COATES: Yes. STEIN: I think part of the real problem here, just to put the politics aside, for a second, is, economically, what the Federal Reserve is doing, right, is raising interest rates, which makes borrowing more expensive, which sucks demand out of the economy.

But the inflation that you guys are talking about that we've been talking about is in part caused, especially since the war of Ukraine, by short-term supply and commodity shocks.

So, the tools that the Federal Reserve and the Central Bank have, to deal with higher inflation, really are targeting demand, which has been supercharged over the last year. But over 50 percent, of the increase of inflation, recently, has been due to commodity shocks, from the war, in Ukraine.

And so, you have what, I think, is a potentially devastating combination of demand being crushed, in attempt to deal with inflation. But the tool that's being used, to crush that demand, is not going to deal with the supply issue that's causing the bulk of the problem, right now.

COATES: So what else can be done? What else should be happening? I mean, these are two unprecedented bumps in, as many months, essentially. We've got more, in September, coming out their policy meeting.

But in that meantime, people are suffering. They were told, initially, by President Biden, "Patience would be the key."

The invasion into Ukraine, a global humanitarian crisis, with the breadbasket of Europe now being impacted, deals being made? I mean, look at Africa, and the famine is going to be coming, from what's lost there.

But the patience factor, how does that weigh in? We're talking about the economy. I mean, it's one thing to have the esoteric debates between the eight economists. Then, there's the reality for Americans. Is patience really the request?

STEIN: So, what the White House will tell you, and I think this is worth crediting, because I think it's true, Americans' bank accounts, consumer spending, a lot of economic indicators, not just the unemployment rate, are a lot better than they were before COVID.

And the White House will say, I think, correctly, that our economic policies really helped ensure that we didn't have the same situation, after the 2008 recession, millions of people stayed unemployed for far too long, there was great horrific scarring.

That said, over the last year, people have really felt like they're losing ground. Because even if people are doing better than they were, before COVID started? Since the last year, they've really been suffering.

And, to get to your point, the problem we're facing, right now, and that, you ask how do we deal with this? And I ask economists this, all day, and they don't know.

Because normally, when we have a downturn, the tools we use, cut interest rates, expand, increase federal spending, give people cash? That goes against the inflation imperative that they're fighting against, right? So, the normal toolkit has been thrown out the window, to deal with this. And that's part of the reason why this is so scary.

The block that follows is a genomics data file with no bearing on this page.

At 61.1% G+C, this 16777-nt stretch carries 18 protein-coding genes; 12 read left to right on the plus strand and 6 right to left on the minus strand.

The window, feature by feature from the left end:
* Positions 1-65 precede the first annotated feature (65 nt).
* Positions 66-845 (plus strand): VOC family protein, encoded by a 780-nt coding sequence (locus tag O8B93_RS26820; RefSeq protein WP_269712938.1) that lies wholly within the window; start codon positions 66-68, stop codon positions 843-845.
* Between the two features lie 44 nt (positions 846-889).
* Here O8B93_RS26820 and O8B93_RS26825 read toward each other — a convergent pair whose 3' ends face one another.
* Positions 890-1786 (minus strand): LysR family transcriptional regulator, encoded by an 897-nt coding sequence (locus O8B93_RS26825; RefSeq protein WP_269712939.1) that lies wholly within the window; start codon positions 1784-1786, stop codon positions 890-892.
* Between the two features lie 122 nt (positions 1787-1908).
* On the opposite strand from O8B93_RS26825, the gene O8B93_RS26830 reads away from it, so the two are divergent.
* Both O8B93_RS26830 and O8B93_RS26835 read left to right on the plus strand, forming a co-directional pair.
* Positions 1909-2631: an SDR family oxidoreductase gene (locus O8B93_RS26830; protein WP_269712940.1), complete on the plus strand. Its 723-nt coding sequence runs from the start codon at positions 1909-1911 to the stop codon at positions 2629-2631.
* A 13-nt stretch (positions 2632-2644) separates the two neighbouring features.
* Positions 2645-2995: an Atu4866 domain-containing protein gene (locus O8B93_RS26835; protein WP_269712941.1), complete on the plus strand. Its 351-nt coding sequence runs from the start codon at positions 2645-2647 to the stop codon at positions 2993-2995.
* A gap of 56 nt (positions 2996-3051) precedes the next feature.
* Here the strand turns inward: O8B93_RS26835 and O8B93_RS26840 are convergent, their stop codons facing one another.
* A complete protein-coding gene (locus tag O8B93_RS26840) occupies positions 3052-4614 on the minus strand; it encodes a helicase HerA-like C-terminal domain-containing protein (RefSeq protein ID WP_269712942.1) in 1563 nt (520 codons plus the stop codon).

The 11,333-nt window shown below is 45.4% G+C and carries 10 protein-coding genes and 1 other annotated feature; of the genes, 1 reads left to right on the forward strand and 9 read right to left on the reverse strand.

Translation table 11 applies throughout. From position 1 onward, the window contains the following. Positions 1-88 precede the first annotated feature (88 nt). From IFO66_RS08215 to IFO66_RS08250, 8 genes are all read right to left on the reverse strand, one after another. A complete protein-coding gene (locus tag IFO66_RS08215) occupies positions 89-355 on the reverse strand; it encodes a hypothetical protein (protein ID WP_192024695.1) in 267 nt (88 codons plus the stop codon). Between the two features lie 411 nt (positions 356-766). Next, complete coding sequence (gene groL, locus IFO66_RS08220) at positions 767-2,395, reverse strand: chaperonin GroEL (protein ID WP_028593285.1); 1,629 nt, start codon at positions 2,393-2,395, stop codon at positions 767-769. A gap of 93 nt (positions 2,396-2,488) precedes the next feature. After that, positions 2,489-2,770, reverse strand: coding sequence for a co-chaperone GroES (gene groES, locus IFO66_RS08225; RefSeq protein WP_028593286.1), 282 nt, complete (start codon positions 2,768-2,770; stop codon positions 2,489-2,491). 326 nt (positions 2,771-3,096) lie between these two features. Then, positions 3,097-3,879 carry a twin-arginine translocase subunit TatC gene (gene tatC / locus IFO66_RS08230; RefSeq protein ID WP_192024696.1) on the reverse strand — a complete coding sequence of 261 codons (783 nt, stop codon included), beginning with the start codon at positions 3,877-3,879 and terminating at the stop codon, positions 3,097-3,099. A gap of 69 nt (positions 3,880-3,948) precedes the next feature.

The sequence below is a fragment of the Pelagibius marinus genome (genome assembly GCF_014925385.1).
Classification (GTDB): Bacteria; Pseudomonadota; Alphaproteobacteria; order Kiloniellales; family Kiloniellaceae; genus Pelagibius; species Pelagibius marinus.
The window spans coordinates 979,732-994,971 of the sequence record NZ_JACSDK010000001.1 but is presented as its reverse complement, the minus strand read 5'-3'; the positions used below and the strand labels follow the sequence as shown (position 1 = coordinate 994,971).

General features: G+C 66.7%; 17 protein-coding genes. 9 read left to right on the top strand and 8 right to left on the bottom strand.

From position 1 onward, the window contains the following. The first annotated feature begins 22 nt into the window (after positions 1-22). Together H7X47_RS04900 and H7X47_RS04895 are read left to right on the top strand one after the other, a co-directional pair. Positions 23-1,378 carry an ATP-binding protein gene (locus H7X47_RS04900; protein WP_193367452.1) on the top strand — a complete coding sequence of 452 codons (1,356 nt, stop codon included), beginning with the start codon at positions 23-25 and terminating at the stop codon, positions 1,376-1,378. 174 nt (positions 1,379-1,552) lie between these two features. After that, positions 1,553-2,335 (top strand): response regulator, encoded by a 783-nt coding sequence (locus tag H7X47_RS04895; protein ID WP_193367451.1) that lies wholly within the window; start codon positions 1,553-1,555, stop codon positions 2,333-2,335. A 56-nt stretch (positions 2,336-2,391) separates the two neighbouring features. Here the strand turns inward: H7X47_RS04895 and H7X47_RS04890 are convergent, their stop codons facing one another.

COATES: And what else is scary? I mean, taking away from the economy, for a moment. The fact that a lot of people are looking at Washington, D.C., to solve problems. And when we're on the cusp of solving a problem, sometimes, politics takes right off the table.

The Burn Pits legislation, for example.


COATES: I mean, you had some gains. It was snatched right back. A month ago, it was overwhelmingly bipartisan. Republicans were supporting it. Yesterday? "Forget about it!"

JONES: Yes. They were - Republicans were not only supporting it, they were touting it. They were talking about how proud they were, to be able to do this, for our veterans, because they have given so much.


And now, because they're pouting, literally, they're pouting, they're acting like school kids, and taking their marbles, and talking about--

COATES: Pouting about what? Why would--

JONES: They're pouting because McConnell - I mean, I'm sorry, Schumer and Manchin came up with this deal, and they think they got played. They may have. They may have. I mean, this was not an agreement in principle, yesterday. There was a 720-page bill that was introduced at this announcement.

McConnell had wanted to hold the CHIPS bill that is going to protect us from China, hostage, so that he wouldn't get this reconciliation bill. Well, it didn't look like you're going to get reconciliation. So they went - the CHIPS bill was passed.

The minute it got passed? They come up with this. And now, they pull back. 86 senators voted for that Burn Pits. I was a co-sponsor of that. It is important. It is now the number one issue for all of the Military and the Veterans groups.

And 86 senators, 36 Republicans voted for it. And now, 41 decide, "Oh, no, no, no. We're going to punish the Democrats for working on climate change, for reducing prescription drugs, for doing all the things that are necessary. We think we got played. So, we're going to try to punish them by punishing the veterans."

COATES: Only they're playing the veterans.

JONES: They're playing the veterans. COATES: And they're playing - I mean, you--